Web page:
He goes into great detail regarding the preparation of numerous ancient medicinal remedies including the preparation of opioids. In addition, he describes many 1st century Roman surgical procedures which included removal of a cataract, treatment for bladder stones, and the setting of fractures.

Celsus wrote on the anatomy of the eye and was the first to call one of its layers the choroid.[12] During the twentieth century, many historians claimed that Celsus believed that the crystalline lens is in the exact center of the eye. In fact, Celsus made no specific statement about the position of the crystalline lens, and his Graeco-Roman contemporaries did understand that the lens is located to the front.[13]

Hippocrates used the Greek word καρκίνος, karkínos 'crab, crayfish' to refer to malignant tumors as carcinomas. It was Celsus who translated the Greek term into the Latin cancer, also meaning 'crab'.

The first printed edition of Celsus' work was published in 1478. His style has been much admired as being equal in purity and elegance to that of the best writers of the Augustan age.

Some online editions[edit]

  • In hoc volvmine haec continentvr Avrelii Cornelii Celsi medicinae libri VIII : qvam emendatissimi, Graecis etiam omnibvs dictionibvs restitvtis. Beigefügte Werke: Qvinti Sereni Liber de medicina et ipse castigatiss. Accedit index in Celsvm et Serenvm sane qvam copiosvs ..., ed. Ioannes Baptista Egnatius. Venetiis : in aedibvs Aldi et Andreae Asvlani soceri, 1528. Digital edition of the University and State Library Düsseldorf.
  • Aurelii Cornelij Celsi de arte Medica libri octo : multis in Locis iam emendatiores longè, quàm unquam antea, editi . Beigefügte Werke: Accessit quoque Rerum & Verborum in hisce omnibus memorabilium locupletissimus Index . Basileae : Oporinus, 1552 Digital edition of the University and State Library Düsseldorf.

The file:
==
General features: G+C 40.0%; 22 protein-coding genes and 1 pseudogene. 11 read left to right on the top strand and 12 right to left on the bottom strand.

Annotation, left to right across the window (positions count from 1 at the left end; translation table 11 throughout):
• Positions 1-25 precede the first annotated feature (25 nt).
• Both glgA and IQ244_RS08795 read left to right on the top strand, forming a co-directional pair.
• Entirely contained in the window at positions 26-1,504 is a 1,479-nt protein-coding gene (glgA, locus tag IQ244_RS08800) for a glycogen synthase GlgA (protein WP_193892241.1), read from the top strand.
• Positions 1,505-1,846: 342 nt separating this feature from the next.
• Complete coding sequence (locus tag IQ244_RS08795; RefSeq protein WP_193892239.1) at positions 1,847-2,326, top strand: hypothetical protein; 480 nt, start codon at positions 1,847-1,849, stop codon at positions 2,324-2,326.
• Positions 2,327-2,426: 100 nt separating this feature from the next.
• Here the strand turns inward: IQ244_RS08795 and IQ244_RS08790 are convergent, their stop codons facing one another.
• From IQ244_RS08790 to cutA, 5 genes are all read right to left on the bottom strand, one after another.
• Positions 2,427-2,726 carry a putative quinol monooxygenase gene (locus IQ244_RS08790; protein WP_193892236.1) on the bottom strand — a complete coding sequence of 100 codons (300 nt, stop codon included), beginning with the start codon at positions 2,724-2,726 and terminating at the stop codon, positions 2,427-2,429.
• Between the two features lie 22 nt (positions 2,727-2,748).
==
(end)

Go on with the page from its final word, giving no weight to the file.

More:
• Aur. Corn. Celsi De medicina : libri octo ; cum notis integris Joannis Caesarii, Roberti Constantini, Josehi Scaligeri, Isaaci Casauboni, Joannis Baptistae Morgagni, Ac locis parallelis. Lugduni Batavorum : Joh. Arn. Langerak, 1746. Digital edition of the University and State Library Düsseldorf.

On agriculture[edit]

Also, Celsus wrote a technical work on agriculture, on which Columella partly based his De Re Rustica.


  1. ^ Rosenthal T (1961). "Aulus Cornelius Celsus - his contributions to Dermatology". Arch Dermatol. 84 (4): 613–618. doi:10.1001/archderm.1961.01580160077013.
  2. ^ "Traditionally he is called Aurelius, but Aurelius is a clan name, not a praenomen; hence Aulus, a common first name among the Cornelii, has been suggested and has manuscript support." - The McGraw-Hill encyclopedia of world biography, (1973), page 448.
  3. ^ Celsus, De Medicina, praef.; iii. 4
  4. ^ Pliny, Hist. Nat. xiv. 32
  5. ^ "He has been identified with the dedicator of a gravestone from Rome. On the other hand, the rare name Cornelius Celsus occurs on a few inscriptions from Tarraco and Narbo. ... In the part of his work on agriculture, Celsus mentioned (Col. 3. 2. 25) a species of vine (marcum) which, according to Pliny (Nat. 14. 32), is native to Narbonese Gaul." - D. R. Langslow, (2000), Medical Latin in the Roman Empire, page 43. Oxford University Press
  6. ^ Quintilian, xii. 11
  7. ^ "On Medicine - De medicina". World Digital Library. Retrieved 2014-03-01.
  8. ^ Magill, Frank Northen; Aves, Alison (1998). Dictionary of World Biography. Taylor & Francis. ISBN 9781579580407. Retrieved 25 August 2013.
  9. ^ Preface, 23-6.
  10. ^ Celsus, De Medicina, ii. 10, etc.
  11. ^ Celsus, De Medicina, iii. 3, etc.
  12. ^ Dolz-Marco, R., Gallego-Pinazo, R., Dansingani, K. K., & Yannuzzi, L. A. (2017). The history of the choroid. In J. Chhablani & J. Ruiz-Medrano (Eds.), Choroidal Disorders (Vol. 1–5, pp. 1-5). Academic Press. https://doi.org/0.1016/b978-0-12-805313-3.00001-6
  13. ^ Leffler CT, Hadi TM, Udupa A, Schwartz SG, Schwartz D (2016). "A medieval fallacy: the crystalline lens in the center of the eye". Clinical Ophthalmology. 2016 (10): 649–662. doi:10.2147/OPTH.S100708. PMC 4833360. PMID 27114699.

External links[edit]